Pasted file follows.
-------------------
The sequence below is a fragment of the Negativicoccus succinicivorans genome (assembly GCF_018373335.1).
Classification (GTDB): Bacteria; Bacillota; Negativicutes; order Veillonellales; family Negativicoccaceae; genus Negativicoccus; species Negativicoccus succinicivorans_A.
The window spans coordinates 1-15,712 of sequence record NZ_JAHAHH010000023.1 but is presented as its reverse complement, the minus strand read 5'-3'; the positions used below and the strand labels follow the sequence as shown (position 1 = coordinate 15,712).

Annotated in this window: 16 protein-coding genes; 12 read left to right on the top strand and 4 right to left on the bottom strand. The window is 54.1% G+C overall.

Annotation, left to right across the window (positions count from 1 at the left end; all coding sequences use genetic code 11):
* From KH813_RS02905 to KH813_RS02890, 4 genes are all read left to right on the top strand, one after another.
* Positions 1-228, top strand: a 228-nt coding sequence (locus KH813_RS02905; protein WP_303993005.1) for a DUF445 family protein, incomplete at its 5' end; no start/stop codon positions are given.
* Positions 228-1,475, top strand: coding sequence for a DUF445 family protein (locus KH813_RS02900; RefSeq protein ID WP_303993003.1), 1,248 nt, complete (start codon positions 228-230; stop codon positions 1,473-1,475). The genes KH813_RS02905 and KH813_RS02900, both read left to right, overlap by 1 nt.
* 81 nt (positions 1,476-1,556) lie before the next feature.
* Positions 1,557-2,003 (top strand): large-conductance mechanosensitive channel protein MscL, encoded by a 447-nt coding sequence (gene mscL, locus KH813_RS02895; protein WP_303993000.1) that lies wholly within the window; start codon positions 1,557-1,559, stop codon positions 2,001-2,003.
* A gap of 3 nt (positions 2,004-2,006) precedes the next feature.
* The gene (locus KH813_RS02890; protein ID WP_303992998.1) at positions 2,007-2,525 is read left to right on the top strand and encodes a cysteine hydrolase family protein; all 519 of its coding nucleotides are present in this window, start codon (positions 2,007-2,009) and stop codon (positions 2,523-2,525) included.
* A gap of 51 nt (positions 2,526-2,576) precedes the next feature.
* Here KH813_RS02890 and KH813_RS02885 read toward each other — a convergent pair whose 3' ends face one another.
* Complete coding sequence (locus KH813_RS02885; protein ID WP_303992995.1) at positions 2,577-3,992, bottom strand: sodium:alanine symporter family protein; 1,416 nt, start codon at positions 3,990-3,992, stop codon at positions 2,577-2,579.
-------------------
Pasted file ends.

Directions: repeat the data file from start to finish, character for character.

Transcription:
The sequence below is a fragment of the Negativicoccus succinicivorans genome (assembly GCF_018373335.1).
Classification (GTDB): Bacteria; Bacillota; Negativicutes; order Veillonellales; family Negativicoccaceae; genus Negativicoccus; species Negativicoccus succinicivorans_A.
The window spans coordinates 1-15,712 of sequence record NZ_JAHAHH010000023.1 but is presented as its reverse complement, the minus strand read 5'-3'; the positions used below and the strand labels follow the sequence as shown (position 1 = coordinate 15,712).

Annotated in this window: 16 protein-coding genes; 12 read left to right on the top strand and 4 right to left on the bottom strand. The window is 54.1% G+C overall.

Annotation, left to right across the window (positions count from 1 at the left end; all coding sequences use genetic code 11):
* From KH813_RS02905 to KH813_RS02890, 4 genes are all read left to right on the top strand, one after another.
* Positions 1-228, top strand: a 228-nt coding sequence (locus KH813_RS02905; protein WP_303993005.1) for a DUF445 family protein, incomplete at its 5' end; no start/stop codon positions are given.
* Positions 228-1,475, top strand: coding sequence for a DUF445 family protein (locus KH813_RS02900; RefSeq protein ID WP_303993003.1), 1,248 nt, complete (start codon positions 228-230; stop codon positions 1,473-1,475). The genes KH813_RS02905 and KH813_RS02900, both read left to right, overlap by 1 nt.
* 81 nt (positions 1,476-1,556) lie before the next feature.
* Positions 1,557-2,003 (top strand): large-conductance mechanosensitive channel protein MscL, encoded by a 447-nt coding sequence (gene mscL, locus KH813_RS02895; protein WP_303993000.1) that lies wholly within the window; start codon positions 1,557-1,559, stop codon positions 2,001-2,003.
* A gap of 3 nt (positions 2,004-2,006) precedes the next feature.
* The gene (locus KH813_RS02890; protein ID WP_303992998.1) at positions 2,007-2,525 is read left to right on the top strand and encodes a cysteine hydrolase family protein; all 519 of its coding nucleotides are present in this window, start codon (positions 2,007-2,009) and stop codon (positions 2,523-2,525) included.
* A gap of 51 nt (positions 2,526-2,576) precedes the next feature.
* Here KH813_RS02890 and KH813_RS02885 read toward each other — a convergent pair whose 3' ends face one another.
* Complete coding sequence (locus KH813_RS02885; protein ID WP_303992995.1) at positions 2,577-3,992, bottom strand: sodium:alanine symporter family protein; 1,416 nt, start codon at positions 3,990-3,992, stop codon at positions 2,577-2,579.